Experticity: Expert Profile

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Ben Peck
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Building an application that revolves around people

Project Role:

Sr. Product Designer


  • Definition of product design principles
  • Systematic architecture design
  • Interaction prototype explorations
  • Full product UX flows & design direction
  • Guide quant/qual research

Team Composition:

Leadership: 1 PM, 1 TL, 1 UX (me)
Design: 1 UX designer (me)
Eng: 1 front-end engineer, 3 software engineers

Research / Success Metrics:

Quantitative: Increased Training Activity
Qualitative: Improved understanding of “Expert Rank”

01 / Product Background

Experticity works with hundreds of the world’s most respected consumer brands – companies like The North Face, Black Diamond, 5.11 Tactical, Brooks Running, Arc'teryx, Pelican and 600 plus more as well as retailers like REI and Cabela’s – to engage influential everyday experts, and to build, track and reward their helpful expertise. As the world’s largest advocacy marketing company, Experticity connects its community of more than 1 million vetted experts with the world’s top brands to build trusted brand advocacy by giving the experts a voice and elevating their recommendations.

One of the major goals for Experticity was quantifying and qualifying Product Expertise and to do that we focused heavily on what we called the Expert Profile.

Problem: How can we take the concept of ranking professionals in a category based manner to determine what level of discount and brand access they received? How do we create it in such a way that the professionals easily understand the ranking requirements and are motivated to increase their ranking in a meaningful way.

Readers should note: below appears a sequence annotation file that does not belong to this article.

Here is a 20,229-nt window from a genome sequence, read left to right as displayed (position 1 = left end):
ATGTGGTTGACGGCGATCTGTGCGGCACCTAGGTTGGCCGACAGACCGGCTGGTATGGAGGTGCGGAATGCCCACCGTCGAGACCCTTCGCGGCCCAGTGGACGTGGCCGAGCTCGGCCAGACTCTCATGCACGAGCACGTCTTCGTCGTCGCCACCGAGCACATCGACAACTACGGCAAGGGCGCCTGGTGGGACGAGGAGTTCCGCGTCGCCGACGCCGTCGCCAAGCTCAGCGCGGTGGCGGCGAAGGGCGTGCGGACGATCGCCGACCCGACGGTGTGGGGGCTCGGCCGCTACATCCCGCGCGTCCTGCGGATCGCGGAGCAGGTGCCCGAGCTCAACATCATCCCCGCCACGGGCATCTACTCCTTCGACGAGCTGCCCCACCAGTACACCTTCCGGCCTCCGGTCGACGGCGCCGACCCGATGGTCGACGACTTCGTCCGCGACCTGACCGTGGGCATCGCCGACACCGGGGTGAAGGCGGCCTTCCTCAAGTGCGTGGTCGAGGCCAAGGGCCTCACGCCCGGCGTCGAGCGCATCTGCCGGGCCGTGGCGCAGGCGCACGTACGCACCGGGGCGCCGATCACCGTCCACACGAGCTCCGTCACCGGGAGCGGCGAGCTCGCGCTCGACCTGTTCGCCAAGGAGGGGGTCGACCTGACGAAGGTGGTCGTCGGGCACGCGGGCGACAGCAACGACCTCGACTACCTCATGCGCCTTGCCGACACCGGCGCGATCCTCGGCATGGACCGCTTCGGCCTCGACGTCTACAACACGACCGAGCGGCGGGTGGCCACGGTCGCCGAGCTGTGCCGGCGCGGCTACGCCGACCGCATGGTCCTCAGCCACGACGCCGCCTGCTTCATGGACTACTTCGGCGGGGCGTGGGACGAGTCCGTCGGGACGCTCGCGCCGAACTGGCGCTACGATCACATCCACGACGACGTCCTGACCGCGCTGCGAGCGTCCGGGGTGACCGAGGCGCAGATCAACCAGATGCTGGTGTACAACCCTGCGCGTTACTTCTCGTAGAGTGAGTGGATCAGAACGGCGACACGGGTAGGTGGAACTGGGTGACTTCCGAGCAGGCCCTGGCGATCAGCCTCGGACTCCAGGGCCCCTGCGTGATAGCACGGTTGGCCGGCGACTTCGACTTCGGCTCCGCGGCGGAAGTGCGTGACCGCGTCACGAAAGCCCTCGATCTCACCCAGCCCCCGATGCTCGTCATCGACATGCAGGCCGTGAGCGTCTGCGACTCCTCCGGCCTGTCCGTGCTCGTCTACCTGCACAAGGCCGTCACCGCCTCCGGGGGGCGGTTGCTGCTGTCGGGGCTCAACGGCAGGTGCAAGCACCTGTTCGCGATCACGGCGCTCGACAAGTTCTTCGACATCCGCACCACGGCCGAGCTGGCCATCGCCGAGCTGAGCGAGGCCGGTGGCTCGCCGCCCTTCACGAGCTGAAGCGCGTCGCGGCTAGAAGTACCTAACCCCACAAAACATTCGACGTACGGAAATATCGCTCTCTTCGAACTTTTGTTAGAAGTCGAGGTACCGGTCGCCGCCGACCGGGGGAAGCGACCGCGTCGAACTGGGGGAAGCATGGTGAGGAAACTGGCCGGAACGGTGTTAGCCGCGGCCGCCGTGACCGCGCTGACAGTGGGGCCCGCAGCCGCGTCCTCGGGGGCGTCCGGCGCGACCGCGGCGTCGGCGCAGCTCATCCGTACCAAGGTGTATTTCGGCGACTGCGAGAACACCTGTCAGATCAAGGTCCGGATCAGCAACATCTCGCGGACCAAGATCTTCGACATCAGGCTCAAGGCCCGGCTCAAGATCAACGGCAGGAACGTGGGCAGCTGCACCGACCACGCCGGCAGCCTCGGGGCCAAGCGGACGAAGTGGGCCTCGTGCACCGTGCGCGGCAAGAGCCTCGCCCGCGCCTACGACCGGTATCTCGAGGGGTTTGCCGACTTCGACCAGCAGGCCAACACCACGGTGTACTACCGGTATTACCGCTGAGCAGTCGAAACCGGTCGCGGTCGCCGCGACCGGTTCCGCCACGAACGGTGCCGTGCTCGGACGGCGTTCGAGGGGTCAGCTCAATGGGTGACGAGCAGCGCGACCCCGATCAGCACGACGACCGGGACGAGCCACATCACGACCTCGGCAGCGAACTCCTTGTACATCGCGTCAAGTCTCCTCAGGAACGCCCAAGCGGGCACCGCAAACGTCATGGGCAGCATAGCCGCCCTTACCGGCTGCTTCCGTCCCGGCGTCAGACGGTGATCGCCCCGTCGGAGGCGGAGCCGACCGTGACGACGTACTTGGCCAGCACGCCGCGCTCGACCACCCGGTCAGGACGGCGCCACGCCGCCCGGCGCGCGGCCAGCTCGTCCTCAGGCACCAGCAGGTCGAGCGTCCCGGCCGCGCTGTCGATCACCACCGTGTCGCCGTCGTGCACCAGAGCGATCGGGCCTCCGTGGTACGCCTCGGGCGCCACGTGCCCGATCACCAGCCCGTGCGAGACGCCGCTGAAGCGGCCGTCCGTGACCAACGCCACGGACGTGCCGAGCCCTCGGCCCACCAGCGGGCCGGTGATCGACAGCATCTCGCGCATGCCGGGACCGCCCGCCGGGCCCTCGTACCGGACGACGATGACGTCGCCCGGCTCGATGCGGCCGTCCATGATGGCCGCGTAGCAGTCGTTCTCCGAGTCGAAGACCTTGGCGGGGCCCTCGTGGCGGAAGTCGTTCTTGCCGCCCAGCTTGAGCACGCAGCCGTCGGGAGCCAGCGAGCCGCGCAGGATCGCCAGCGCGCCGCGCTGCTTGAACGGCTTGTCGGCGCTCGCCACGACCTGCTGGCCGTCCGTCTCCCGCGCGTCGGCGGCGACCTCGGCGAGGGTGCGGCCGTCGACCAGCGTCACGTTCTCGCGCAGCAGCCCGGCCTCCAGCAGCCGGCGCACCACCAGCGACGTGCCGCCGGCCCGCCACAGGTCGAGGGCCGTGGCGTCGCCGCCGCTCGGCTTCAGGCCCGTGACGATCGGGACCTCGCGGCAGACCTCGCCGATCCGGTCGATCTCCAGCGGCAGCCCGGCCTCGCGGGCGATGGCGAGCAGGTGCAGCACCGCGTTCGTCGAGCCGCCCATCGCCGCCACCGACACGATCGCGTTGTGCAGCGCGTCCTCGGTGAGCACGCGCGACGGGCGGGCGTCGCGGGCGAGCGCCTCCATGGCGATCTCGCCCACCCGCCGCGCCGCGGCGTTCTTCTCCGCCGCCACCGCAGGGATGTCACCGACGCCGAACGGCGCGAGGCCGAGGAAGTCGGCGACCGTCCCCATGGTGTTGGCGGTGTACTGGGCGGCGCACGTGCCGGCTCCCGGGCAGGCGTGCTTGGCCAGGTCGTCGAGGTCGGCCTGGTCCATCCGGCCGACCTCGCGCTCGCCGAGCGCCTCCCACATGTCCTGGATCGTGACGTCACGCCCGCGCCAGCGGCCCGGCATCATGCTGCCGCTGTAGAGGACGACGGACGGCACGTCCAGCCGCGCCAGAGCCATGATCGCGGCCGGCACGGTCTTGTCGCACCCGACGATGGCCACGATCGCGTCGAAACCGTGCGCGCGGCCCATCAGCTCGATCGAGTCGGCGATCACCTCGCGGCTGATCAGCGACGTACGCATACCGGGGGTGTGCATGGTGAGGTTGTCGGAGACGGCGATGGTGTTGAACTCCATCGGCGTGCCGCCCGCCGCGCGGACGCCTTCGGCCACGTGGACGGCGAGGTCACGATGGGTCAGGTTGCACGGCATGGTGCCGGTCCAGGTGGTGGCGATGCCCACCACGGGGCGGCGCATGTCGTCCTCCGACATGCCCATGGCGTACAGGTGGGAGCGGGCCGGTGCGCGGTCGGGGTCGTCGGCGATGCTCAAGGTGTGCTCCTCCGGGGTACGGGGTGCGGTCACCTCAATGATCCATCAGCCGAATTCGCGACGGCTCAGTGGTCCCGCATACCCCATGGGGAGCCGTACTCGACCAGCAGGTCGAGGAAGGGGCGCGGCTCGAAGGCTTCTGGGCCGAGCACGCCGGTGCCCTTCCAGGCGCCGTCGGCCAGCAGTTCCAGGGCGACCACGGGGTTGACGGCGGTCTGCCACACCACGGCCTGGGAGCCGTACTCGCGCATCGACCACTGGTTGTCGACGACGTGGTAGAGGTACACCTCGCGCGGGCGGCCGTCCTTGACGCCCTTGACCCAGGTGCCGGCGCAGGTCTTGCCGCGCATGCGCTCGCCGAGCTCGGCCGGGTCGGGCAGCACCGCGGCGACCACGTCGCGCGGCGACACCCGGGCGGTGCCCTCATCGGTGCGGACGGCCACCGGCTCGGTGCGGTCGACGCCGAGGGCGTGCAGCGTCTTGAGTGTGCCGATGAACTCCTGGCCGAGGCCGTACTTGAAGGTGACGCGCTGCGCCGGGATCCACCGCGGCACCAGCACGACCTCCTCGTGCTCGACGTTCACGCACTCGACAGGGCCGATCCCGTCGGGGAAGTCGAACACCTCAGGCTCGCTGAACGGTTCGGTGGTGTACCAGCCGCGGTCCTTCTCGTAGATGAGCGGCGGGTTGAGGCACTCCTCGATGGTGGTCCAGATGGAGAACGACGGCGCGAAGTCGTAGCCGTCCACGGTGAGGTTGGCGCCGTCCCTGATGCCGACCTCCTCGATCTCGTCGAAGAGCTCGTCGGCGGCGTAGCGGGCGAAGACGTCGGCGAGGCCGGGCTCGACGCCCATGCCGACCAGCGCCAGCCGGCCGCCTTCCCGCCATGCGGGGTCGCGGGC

02 / Understanding the Behavior Change

What is the problem that we're trying to solve? How are we going to measure it?

We started out very bare bones when we first started servicing some of this information to users. We called it Expert Score. It was very much a simple list of categories with a score they had in each categories. Primarily our customers looked at us as a training platform where they could come learn more about product and earn a discount as an employee or professional discount for influencing sales of their product. The better they understood the product the more they could impact sales of those products.

Our customers were retail sales employees and semi-professionals (runners, bikers, skiers, etc). The main reason they used our product was to earn a discount on the products they loved. We needed to change that mentality. We wanted our users to think of themselves as "everyday experts" at varying levels.

03 / Product Improvements to Affect Behavior Change

How can change the user mindset of being a training company to a product influencer qualifier? How are we measuring success?

Expert Rank & Score

Qualifying everyday experts across multiple categories of interest

We did many explorations around how to summarize the “Expert Rank” to help experts on the platform better understand how they measured up to everyone else.

This is also where we helped experts understand how their rank effected the discounts they received from brands within different industries. The higher their rank in a category such as “Hunt” or “Automotive” the higher their benefits from the brands in that category.